Russia has always been so wild and eccentric for Europeans that the expression “crazy Russians” came into use in the West. The lifestyle, habits, mentality of Russians – all this not only surprised but also shocked foreigners.
Although the French humanist Louis Le Roi (1510-1577) included Muscovites among the “first and most glorious peoples of the world” on the grounds of power and strength, he noted their strange commitment to autocratic rule based on the sacralization of the monarch’s personality and the lack of rights of his subjects.
The fact that the Russians are ruled by tyrants was written by another Frenchman, the royal historiographer Andre Teve (1516-1592). Comparing the “dukes of Muscovy”, whether Vasily III or Ivan IV, with the tyrants of Africa and Ethiopia, Teve noted that they enjoy “absolute power, both over the bishops and over others, disposing of the property and life of every one according to their whims.”
For Europeans, it was completely incomprehensible why Russians love and honor their rulers so much, believing that the will of the sovereign is the will of God. European diplomats were amazed at how even the most prominent Muscovite representative would call himself a serf of his tsar to the extent that he was also a servant of God.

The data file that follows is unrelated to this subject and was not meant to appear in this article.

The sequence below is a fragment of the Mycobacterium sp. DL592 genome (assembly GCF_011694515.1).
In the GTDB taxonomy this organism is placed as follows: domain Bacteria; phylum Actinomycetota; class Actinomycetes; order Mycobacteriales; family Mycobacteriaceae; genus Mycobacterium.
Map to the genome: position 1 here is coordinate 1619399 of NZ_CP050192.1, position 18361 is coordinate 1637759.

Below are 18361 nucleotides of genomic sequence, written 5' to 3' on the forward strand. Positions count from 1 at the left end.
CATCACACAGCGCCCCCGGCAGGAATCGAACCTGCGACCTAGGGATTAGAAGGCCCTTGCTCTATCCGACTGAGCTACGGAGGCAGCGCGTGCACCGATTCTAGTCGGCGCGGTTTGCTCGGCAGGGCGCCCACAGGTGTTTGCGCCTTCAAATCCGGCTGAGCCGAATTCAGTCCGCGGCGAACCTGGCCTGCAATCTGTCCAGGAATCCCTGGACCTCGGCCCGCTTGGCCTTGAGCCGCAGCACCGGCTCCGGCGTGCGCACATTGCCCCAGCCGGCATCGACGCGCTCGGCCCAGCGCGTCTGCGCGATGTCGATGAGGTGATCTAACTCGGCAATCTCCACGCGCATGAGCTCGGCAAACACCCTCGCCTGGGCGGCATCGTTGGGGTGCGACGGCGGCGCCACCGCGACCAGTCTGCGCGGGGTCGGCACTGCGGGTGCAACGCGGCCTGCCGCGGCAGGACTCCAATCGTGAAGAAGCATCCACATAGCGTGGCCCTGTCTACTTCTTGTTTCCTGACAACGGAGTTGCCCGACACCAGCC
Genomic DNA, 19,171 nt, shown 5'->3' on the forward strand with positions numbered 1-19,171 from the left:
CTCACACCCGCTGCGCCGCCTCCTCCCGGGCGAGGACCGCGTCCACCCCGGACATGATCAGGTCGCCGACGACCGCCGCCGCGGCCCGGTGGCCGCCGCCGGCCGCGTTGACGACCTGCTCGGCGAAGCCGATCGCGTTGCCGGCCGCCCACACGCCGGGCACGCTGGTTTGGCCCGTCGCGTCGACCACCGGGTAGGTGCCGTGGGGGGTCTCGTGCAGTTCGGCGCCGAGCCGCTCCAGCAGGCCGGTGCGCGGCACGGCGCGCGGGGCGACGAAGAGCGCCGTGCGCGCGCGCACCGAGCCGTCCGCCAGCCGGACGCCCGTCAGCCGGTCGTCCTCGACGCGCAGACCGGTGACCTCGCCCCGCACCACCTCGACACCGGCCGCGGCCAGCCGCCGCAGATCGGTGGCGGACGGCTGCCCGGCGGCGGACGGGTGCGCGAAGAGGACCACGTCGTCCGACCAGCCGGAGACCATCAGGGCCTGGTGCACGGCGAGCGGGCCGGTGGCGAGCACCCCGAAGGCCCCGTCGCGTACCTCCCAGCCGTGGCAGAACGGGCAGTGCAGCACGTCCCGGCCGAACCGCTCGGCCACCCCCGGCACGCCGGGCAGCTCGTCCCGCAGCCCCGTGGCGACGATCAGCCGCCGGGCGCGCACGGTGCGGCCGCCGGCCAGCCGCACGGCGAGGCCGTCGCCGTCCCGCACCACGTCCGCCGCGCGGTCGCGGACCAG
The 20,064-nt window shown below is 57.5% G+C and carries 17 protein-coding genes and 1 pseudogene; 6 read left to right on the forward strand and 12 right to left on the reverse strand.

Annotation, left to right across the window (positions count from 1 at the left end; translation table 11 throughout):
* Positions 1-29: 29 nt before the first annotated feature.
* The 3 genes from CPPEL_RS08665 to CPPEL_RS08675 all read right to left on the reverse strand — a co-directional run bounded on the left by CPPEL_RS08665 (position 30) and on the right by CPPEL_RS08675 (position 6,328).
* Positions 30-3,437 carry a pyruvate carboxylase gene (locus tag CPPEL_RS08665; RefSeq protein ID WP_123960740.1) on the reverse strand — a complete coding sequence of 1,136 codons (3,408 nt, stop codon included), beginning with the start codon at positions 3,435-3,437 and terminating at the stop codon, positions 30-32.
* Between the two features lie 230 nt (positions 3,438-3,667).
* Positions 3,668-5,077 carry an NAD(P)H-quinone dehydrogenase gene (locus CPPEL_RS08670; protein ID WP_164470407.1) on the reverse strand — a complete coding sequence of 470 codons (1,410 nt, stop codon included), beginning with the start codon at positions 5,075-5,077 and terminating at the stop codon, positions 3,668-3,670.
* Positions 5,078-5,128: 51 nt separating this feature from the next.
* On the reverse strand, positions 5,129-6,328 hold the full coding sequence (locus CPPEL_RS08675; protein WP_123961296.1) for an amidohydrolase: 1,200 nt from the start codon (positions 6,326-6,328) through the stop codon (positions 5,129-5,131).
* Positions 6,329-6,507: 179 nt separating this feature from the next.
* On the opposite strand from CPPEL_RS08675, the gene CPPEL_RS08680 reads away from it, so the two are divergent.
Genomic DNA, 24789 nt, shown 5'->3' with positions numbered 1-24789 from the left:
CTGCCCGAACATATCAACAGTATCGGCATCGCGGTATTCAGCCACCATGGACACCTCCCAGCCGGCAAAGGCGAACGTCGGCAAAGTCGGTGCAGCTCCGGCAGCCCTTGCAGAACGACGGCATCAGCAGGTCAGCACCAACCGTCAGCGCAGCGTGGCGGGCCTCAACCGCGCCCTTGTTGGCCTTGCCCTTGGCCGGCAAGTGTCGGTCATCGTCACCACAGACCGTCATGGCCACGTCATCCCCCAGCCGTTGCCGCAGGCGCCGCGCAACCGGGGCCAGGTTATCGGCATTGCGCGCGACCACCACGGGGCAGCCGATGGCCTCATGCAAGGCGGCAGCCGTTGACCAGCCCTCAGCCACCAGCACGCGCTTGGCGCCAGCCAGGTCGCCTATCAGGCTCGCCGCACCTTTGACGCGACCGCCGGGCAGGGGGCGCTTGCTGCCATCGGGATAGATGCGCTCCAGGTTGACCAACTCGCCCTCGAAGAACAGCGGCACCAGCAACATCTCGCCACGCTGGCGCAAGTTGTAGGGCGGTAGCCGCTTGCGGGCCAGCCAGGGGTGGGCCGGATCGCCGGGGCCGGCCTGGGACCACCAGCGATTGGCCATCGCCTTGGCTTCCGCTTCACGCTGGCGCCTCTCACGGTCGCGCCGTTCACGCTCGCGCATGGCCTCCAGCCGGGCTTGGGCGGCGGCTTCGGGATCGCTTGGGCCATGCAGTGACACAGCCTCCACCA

Learning into a burden
With the light hand of European travelers to the Moscow state of the 16th-17th centuries, the Russians were entrenched with the offensive and largely unjust nickname of “barbarians”. “Either unlimited power made the people barbaric, the roofing barbarians of the people generated such power,” the French aristocrats reflected.
The writer Francois de Belfort (1530-1583) was indelibly impressed by the moral image of the Russians. “Militant savages, drunkards, libertines, deceivers, bribe-takers who are ill-disposed towards women, poorly educated, adherents of slavery, mistaken Christians,” – such as seen by the Parisian intellectual of the Muscovites.
The judicial system of Russia was exclusively surprising foreigners. They believed that the real laws here were replaced by the opinion of the judge. But most of all, they were struck by the venality of the servants of Themis, who were capable of starting things in any direction. The corporal punishment of criminals was horrified by the European envoys. According to them, a quarter of the allotted blows would be enough for them to go to the other world, while the Russians showed extreme indifference to this.
For one hour weights